Plaintiff continues to object to defendants' interrogatories for failing to provide the same information which they seek, and the objections to these interrogatories are overruled and plaintiff must respond to these interrogatories without objection.

Interrogatory No. 15: "Please identify all inmates (other than yourself) whom you believe had threats made against him or her, the person whom made the threats, the general nature of the threats, the dates of the threats, whom the threats were brought to at Lassen County ADF, the requested relief by the inmate, and Lassen County ADF's response thereto." ECF No. 21-2 at 7.

Response to Interrogatory No. 15: "Objection. Defendants' request calls for a compound hypothetical speculation as to the overall population and security protected documents of other inmates. Plaintiff cannot answer the question." Id. at 22.

Defendants' request seeks to have plaintiff identify only the individuals that he believes were threatened and to provide any information he may have related to those threats. This is not the same as asking plaintiff to identify all individuals who were in fact threatened. While the question is compound, it is easily broken up into discreet parts. Plaintiff's objections are therefore overruled and he will be required to respond to the request without objection.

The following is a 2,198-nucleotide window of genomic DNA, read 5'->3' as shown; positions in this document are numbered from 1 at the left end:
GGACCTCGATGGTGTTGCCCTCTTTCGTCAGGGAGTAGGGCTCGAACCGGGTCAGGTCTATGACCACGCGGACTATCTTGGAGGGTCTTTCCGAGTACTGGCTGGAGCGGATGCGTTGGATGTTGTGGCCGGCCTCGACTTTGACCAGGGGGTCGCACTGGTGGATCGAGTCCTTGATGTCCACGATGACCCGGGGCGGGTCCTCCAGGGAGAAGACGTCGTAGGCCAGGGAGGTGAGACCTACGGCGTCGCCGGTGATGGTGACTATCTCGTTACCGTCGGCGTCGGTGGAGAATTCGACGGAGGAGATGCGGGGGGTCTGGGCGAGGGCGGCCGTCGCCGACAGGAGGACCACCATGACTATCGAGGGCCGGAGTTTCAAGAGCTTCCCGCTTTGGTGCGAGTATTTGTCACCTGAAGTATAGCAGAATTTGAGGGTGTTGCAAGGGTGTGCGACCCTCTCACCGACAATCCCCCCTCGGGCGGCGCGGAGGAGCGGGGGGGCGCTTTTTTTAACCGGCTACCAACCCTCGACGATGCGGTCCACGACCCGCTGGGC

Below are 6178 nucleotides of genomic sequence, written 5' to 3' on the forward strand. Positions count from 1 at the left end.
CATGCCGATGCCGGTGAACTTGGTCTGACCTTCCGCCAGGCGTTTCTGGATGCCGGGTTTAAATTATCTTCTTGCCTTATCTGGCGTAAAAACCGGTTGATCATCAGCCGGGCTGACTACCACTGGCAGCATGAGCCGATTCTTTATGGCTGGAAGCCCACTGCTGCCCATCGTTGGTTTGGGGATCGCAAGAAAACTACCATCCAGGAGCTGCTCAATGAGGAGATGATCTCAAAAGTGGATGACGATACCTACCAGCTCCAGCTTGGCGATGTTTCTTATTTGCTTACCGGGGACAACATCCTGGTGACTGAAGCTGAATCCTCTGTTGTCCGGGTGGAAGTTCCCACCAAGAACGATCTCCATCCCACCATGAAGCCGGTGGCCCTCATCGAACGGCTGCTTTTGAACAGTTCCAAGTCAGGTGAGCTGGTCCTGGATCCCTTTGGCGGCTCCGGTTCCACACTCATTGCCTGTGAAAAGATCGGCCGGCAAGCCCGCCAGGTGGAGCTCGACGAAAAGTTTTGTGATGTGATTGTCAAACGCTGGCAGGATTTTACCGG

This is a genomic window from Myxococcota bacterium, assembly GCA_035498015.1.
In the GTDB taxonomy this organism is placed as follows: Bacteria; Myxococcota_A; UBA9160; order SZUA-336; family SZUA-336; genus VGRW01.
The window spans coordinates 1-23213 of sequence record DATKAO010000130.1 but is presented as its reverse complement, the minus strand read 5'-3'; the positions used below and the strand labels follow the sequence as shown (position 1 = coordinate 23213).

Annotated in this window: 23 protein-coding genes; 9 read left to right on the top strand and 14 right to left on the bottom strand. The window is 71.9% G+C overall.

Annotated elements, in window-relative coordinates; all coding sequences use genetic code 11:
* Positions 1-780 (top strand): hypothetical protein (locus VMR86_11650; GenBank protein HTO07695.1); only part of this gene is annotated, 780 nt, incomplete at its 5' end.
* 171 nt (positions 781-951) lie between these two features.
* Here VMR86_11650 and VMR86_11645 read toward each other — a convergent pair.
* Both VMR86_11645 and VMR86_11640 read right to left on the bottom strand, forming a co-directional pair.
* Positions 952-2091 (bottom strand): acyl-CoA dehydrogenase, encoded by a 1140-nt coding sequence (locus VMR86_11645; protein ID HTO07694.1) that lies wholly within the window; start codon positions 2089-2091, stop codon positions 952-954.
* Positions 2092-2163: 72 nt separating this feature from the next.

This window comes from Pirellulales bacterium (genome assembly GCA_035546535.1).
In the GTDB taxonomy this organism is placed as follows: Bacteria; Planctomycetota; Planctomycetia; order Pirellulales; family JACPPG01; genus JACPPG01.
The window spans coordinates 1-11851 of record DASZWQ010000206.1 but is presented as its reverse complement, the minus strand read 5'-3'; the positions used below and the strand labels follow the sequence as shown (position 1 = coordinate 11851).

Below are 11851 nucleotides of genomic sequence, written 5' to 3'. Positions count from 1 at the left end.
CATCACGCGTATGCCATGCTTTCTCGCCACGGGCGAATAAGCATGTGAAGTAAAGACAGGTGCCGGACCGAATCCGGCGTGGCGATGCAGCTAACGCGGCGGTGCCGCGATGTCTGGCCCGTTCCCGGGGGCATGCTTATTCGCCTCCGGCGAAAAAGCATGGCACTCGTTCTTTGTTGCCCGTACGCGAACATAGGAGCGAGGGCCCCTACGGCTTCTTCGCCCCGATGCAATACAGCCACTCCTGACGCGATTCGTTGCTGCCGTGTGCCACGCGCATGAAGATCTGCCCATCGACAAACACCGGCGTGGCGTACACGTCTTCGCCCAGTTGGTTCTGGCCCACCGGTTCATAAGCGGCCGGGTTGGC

ii. Defendants' Request for Production of Documents

Defendants also move to compel the production of documents. ECF No. 21-1 at 3. Defendants argue that the document response was not verified, plaintiff is evading responses to document requests, and "to the extent the corresponding interrogatory response is deficient, so is the document response." ECF No. 23 at 2-3. In response, plaintiff declared under penalty of perjury that he does not have any of the documents that defendants are seeking. ECF No. 24.

Under Rule 34, "[c]ontrol is defined as the legal right to obtain documents upon demand. The party seeking production of the documents . . . bears the burden of proving that the opposing party has such control. United States v. Int'l Union of Petroleum and Indus. Workers, AFL-CIO, 870 F.2d 1450, 1452 (9th Cir. 1989) (citations omitted).